Sarah Koh and Vanessa Shiao present some thorny truths in their dystopian universe of No Questions Asked, the latest piece of student writing at The Barron. In this harrowing drama directed by Manaal Mahjoub, journalist Beatrix is forced to turn detective when she discovers a murder has taken place in a supposedly crimeless society. Lily, a complete stranger, arrives at her door with questions about her missing sister, whose rich, well-connected boss has been acting very strangely. Their search for answers leads them into a dangerous and troubling world of political corruption with shocking consequences for all.
Koh and Shiao’s alternative reality provided intriguing food for thought. Here, money does not exist and society instead functions through EDIS, a system whereby people are assigned a tier dependent on their contributions to society. Koh and Shiao’s writing cleverly peeled away the layers of concealment to comment on issues of today. What happens to those who contribute less for reasons outside of their control, such as illness or disability? Why are women automatically assigned a lower tier than their male counterparts? These gradual twists and turns in the plot were intriguing, but the play’s dialogue lacked a similar steadiness. Moments of anger and frustration came in the form of sudden outbursts rather than build ups, which sadly lessened their emotional weight.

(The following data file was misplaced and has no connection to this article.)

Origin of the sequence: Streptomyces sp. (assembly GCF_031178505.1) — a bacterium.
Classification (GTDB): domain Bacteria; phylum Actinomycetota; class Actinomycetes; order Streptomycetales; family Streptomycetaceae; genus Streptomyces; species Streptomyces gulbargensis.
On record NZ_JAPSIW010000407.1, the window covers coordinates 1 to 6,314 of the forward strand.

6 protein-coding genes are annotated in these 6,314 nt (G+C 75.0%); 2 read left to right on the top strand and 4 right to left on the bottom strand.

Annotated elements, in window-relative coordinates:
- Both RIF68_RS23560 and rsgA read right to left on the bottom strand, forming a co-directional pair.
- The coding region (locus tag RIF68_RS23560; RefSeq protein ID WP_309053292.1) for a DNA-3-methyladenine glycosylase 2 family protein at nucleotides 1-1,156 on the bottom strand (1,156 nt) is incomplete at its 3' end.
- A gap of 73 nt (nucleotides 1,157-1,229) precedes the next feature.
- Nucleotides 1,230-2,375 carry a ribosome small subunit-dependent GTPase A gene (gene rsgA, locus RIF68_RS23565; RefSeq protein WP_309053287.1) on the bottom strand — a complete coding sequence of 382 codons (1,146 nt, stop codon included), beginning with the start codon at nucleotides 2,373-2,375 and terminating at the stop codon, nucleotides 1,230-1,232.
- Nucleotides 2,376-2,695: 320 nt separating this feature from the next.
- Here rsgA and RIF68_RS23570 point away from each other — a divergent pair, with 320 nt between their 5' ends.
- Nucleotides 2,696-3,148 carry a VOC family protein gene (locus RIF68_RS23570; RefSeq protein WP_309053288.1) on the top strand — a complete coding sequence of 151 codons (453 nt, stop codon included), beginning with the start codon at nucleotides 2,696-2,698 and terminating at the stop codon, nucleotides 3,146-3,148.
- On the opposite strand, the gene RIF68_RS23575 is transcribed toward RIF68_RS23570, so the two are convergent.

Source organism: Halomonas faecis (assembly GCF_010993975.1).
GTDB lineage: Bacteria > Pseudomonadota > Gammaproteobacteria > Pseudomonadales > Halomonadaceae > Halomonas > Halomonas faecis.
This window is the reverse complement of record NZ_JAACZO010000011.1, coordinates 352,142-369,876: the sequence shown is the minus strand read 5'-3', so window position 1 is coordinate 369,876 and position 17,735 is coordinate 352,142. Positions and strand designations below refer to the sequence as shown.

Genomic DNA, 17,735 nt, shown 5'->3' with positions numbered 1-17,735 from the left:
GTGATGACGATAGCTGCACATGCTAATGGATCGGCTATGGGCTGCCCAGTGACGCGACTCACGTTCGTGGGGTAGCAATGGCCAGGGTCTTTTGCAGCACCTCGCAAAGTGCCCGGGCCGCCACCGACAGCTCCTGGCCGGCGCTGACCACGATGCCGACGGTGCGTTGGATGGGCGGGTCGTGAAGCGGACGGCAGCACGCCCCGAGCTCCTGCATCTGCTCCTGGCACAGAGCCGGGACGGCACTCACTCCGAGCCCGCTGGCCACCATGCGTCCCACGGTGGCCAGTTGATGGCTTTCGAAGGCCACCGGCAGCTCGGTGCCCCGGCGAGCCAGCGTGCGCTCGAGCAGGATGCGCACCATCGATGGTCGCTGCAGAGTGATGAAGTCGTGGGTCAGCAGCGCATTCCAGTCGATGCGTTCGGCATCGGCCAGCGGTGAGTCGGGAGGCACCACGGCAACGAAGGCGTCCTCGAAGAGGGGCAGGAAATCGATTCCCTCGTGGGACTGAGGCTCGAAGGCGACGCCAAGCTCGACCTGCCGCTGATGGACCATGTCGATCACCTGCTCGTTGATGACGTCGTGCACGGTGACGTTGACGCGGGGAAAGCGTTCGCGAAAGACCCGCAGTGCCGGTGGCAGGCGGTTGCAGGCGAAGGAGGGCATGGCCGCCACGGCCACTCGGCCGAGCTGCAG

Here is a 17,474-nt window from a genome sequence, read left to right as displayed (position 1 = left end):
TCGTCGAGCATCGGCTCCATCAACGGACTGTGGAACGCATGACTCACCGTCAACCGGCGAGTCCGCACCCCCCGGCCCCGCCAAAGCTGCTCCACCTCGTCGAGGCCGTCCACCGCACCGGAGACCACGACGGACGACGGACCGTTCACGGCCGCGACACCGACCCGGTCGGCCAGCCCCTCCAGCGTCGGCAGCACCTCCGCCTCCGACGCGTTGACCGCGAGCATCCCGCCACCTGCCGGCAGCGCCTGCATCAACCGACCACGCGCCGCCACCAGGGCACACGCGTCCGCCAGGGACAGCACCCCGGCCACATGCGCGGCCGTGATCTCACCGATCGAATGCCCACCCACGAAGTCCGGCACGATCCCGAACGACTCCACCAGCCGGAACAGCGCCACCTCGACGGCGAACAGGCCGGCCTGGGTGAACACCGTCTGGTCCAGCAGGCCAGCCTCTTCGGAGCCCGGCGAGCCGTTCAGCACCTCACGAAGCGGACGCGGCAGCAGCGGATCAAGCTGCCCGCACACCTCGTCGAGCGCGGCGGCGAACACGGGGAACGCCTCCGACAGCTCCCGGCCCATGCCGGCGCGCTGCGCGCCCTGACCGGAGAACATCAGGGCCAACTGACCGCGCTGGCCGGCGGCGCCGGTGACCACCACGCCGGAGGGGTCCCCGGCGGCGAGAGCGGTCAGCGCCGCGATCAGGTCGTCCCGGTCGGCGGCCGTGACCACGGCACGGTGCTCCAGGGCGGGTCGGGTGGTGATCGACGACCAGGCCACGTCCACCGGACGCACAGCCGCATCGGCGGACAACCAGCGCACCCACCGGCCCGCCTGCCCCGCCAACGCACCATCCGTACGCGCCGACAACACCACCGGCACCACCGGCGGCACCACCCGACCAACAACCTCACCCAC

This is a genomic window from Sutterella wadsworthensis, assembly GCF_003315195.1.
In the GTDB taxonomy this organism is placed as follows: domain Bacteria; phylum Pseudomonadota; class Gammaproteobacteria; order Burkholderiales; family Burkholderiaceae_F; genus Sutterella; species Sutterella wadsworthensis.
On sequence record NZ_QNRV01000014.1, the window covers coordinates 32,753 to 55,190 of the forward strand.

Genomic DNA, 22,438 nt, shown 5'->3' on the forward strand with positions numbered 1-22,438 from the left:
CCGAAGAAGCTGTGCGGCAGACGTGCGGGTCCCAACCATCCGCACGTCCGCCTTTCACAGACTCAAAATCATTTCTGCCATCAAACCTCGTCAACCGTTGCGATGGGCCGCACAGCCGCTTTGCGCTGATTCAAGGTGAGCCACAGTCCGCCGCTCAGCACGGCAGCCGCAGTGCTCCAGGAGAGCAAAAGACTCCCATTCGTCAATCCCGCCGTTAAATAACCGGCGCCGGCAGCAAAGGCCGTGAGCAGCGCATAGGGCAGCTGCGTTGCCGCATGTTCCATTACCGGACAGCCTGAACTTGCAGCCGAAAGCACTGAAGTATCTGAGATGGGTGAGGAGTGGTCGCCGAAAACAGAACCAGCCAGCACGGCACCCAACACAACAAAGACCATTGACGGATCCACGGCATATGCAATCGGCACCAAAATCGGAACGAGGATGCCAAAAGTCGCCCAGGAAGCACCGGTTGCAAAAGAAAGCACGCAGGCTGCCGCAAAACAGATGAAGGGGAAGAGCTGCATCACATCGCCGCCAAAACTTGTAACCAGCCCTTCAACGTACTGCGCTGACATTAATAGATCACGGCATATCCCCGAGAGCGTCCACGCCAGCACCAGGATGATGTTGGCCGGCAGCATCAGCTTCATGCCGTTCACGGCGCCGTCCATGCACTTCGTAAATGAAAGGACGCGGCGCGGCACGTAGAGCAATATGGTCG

Annabel Ekelund gave an excellent performance as Beatrix. Her character’s passionate and relentless pursuit of a cause she believed in shone through with an energy that never halted. Yue Jen Leong touchingly conveyed Lily’s fiery and aggressive frustrations against a brutal situation. Her character seemed lost, yet endlessly driven. Sadly, not all the roles were quite as polished. One example of this was Beatrix’s mum, played by Zara Curtis, who was frustratingly underdeveloped. Her lines seemed banal and empty, leaving the character’s only real purpose to enter and exit with others.
The stage was filled nicely with props and furniture to never seem bare or empty and a green lighting wash created an unnerving sense of suspicion and secrecy. Since No Questions Asked had the potential to be such a powerful performance, it was painfully disappointing that the action was interrupted by so many blackout scene changes. Perhaps these could have been covered with music, but it seemed more likely that the writing needed more attention toward the logistics of performance, since each change of scenery seemed to require a completely different set up to the one before. This allowed the episodic nature of the script to dampen its momentum and suspense. Towards the end of the show, scenes began to take the form of a split stage, which was much more efficient. I only wish this had been started sooner.
The concept behind No Questions Asked was intelligent and insightful, which resulted in a believable yet uncomfortable scenario for the show. However, closer thought into practicalities of staging was required for the message to carry its full power.
STARS: * *
Carla van der Sluijs